Modern Hot Records, 2012; 50 minutes.
Signing, Joe Locke-Geoffrey Keezer Group.
Vibist Locke and pianist Keezer are among the “seasoned veterans” of today’s jazz world. Old enough to have absorbed the tradition, and perhaps young enough to utilize it in shaping their own sound. This follow-up to their meeting on “Live in Seattle” several years ago, puts them in a quartet setting with Mike Pope, acoustic and electric bass, and Terreon Gully, drums. With the exception of a very unusual and subtle version of John Coltrane’s classic “Naima” and “Theme for Ernie,” the CD features six original compositions. And they certainly give the listener a mixed bag, which includes some attractive melody lines; some overly contemporary pop-oriented rhythms, and for my taste, too much electric bass. Also, Keezer is not only heard on piano, but also on Rhodes electric piano … and on something called an omnisphere. I would assume that the contemporary leaning of this session is indicative of the influence of the music Locke and Keezer listened to in their youth. This is probably great for younger ears, just a bit too “poppie” for mine.
Motema; 2012; 55 minutes.
Sophisticated Ladies, Peter Appleyard, vibes.
At 84 years of age, Appleyard is as active as ever, mostly on the stages and studios of his native Canada. On this rather unusual album, Appleyard and his all-north-of-the-border quintet accompany 10 of Canada’s most acclaimed jazz singers. As one might expect from such a “dangerous” exercise, there’s a wide variety of styles (and talent) here. Of the ten, the only familiar name to me is that of Sophie Millman, who is quite impressive on Tadd Dameron’s classic bebop ballad, “If You Could See Me Now.” Others with impressive jazz chops included Emile-Claire Barlow on “After You’ve Gone” and Elizabeth Shepherd on “It’s Only a Paper Moon.” The other singers give it their best on such timeless fare as “Love For Sale”, “Georgia On My Mind,” “Smile” and others of the same era. Appleyard’s swinging orientation is right down the center. Likewise for his colleagues. Go Canucks!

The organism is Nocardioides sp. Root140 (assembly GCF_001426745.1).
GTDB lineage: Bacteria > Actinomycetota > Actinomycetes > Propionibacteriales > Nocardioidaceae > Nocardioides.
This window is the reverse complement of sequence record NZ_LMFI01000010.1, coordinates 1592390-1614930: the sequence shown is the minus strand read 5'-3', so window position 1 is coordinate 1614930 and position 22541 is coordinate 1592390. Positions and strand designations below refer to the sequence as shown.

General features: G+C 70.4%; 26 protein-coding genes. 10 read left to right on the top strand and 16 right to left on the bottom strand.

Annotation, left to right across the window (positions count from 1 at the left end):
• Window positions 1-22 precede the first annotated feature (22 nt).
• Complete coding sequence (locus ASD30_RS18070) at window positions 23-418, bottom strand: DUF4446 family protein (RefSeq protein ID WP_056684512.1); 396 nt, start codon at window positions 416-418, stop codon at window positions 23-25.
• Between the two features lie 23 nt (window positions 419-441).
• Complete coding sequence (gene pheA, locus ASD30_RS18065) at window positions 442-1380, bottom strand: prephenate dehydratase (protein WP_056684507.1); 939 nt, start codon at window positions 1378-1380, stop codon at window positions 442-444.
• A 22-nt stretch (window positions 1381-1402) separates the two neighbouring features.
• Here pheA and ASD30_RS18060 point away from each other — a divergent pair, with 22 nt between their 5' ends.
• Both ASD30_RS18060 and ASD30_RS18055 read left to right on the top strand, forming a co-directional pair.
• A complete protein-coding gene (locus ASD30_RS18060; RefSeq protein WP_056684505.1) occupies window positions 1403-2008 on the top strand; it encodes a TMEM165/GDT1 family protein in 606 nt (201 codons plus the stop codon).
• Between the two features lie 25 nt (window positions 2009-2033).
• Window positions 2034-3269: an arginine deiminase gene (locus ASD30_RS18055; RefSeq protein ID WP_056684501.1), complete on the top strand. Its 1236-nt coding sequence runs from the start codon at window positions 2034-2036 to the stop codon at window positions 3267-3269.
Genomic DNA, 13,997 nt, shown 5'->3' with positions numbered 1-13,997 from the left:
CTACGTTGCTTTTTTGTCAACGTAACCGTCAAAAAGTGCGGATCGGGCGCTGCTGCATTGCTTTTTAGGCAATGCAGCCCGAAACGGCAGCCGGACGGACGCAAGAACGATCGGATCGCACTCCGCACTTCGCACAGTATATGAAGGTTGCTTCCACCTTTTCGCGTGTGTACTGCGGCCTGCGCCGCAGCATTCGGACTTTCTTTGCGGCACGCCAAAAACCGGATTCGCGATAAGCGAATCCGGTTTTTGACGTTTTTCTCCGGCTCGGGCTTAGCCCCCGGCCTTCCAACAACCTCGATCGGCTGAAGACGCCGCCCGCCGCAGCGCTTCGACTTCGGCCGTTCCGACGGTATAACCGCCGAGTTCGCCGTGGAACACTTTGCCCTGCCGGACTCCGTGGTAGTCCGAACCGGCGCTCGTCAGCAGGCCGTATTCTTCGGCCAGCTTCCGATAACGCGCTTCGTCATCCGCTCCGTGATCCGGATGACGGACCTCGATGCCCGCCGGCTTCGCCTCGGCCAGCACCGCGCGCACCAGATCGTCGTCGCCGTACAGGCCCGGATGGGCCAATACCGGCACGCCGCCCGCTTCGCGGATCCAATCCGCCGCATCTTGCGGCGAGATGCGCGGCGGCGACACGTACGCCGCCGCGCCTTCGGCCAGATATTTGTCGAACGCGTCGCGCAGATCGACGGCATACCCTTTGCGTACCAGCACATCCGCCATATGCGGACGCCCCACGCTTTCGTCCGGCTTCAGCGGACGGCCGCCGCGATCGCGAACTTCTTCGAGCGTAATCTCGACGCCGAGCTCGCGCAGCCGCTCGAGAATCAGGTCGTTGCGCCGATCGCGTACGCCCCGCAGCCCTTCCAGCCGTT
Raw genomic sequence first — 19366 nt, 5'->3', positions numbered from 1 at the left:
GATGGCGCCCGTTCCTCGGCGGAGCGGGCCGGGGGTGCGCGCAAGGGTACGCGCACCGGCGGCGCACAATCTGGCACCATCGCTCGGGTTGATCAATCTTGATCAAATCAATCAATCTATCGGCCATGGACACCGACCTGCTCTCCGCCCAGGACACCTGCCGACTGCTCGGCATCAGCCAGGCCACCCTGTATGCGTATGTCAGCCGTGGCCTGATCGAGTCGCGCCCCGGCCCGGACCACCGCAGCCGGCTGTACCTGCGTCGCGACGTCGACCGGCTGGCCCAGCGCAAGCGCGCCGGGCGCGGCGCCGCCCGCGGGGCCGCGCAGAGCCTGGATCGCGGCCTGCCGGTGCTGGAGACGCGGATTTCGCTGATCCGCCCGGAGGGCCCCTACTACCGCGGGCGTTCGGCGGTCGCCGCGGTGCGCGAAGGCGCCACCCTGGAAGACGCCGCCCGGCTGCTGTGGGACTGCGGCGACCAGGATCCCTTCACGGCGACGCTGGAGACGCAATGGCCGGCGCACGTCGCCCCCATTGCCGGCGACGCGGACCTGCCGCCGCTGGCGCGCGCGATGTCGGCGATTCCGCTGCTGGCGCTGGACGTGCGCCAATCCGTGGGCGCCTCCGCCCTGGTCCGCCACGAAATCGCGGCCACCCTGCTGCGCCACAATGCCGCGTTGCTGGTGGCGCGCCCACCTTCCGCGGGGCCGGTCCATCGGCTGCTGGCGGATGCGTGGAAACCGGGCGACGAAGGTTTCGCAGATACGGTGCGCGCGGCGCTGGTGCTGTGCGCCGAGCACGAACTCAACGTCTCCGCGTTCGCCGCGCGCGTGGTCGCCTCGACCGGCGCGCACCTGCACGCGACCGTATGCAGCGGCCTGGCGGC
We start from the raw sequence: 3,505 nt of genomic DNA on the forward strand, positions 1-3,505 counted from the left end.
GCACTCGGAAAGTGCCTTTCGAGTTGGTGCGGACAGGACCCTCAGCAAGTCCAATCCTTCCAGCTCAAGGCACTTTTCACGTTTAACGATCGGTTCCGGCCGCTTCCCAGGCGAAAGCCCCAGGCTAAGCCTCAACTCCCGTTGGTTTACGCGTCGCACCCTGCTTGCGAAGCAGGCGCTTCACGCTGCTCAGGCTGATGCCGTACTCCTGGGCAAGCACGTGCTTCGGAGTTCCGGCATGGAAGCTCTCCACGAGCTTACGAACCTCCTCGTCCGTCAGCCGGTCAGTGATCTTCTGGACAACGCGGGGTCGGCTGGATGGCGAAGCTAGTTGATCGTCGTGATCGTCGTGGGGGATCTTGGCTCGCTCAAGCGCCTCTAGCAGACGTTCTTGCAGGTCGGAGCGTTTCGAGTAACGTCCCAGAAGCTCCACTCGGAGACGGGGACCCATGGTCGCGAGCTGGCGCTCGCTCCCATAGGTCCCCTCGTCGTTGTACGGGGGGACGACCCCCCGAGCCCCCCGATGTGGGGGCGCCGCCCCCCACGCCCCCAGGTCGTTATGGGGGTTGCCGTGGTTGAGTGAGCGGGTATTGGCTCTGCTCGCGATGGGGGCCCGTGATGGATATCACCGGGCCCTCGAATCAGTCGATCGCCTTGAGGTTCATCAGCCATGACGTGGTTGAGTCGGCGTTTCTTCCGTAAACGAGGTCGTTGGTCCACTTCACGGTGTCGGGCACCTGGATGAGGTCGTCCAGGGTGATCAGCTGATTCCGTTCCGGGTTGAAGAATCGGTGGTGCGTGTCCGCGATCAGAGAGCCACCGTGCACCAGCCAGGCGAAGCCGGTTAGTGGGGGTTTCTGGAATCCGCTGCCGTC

Linus Entertainment Inc., 2012.
Mary Lou Williams - The Next 100 Years, Virginia Mayhew, tenor sax.
A shining light among musicians, Williams was underrecognized by much of the jazz community. So it’s appropriate that New York tenor sax veteran Mayhew should honor the 100 anniversary of Williams’ birth. Most of the tunes are Mary Lou’s blues lines and variations. Guest Wycliffe Gordon, trombone in hand, drops in to sweeten the proceedings. Mayhew’s big tone is hip and satisfying, and it’s easy to assume that Mary Lou would be delighted. You will be too!
Remna Recordings; 2012; 64 minutes.
Belezas, Carol Saboya, vocals.
An established singer in her native Brazil, Saboya makes her U.S. recording debut with this CD. It features a mix of melodies from two Brazilian master composers, Milton Nascimento and Ivan Lins. Saboya sings in both Portuguese and English in a most pleasant manner, and welcomes guests saxman Dave Liebman and harmonica maven Hendrick Meurkens on a couple of tunes. I’d classify this more as “world music” than jazz. And as such, it’s a very polished, classy recording.
AAM Music; 2012; 54 minutes.
It’s You I Like, John Ellis, tenor sax and bass clarinet.
If you or perhaps your children grew up watching Mister Rogers, you’ll get a kick out of this new release by reedman Ellis. It turns out that Fred Rogers wrote melody and lyrics to a host of nicely-crafted tunes. Six of the ten on this CD are his creations. Ellis and his quintet charm us with “What Do You Do,” “You Are Special,” the title tune and Fred’s famous theme, “Won’t You Be My Neighbor.” Among the tunes from other sources is “Because We’re Kids”, a delight I first heard from the ultra hip singer Bob Dorough. As they say, something for everybody.
Criss Cross, 2012; 59 minutes.
Down Home, Curtis Fuller.